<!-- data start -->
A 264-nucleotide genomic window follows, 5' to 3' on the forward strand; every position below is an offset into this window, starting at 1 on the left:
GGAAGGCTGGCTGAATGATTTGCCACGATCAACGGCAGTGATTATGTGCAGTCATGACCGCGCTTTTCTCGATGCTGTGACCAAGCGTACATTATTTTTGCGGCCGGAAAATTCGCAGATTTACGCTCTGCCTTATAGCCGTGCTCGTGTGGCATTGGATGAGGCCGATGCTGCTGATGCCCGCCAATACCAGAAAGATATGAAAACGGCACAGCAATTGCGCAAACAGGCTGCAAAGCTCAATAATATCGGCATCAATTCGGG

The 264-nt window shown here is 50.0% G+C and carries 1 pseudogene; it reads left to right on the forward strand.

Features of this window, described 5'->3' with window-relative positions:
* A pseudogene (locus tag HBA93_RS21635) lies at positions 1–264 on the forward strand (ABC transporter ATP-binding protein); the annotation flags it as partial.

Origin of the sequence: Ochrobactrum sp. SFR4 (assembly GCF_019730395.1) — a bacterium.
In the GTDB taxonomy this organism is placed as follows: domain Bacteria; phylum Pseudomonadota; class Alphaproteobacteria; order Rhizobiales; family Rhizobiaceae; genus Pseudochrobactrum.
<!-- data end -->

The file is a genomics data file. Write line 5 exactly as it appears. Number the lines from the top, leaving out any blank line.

* A pseudogene (locus tag HBA93_RS21635) lies at positions 1–264 on the forward strand (ABC transporter ATP-binding protein); the annotation flags it as partial.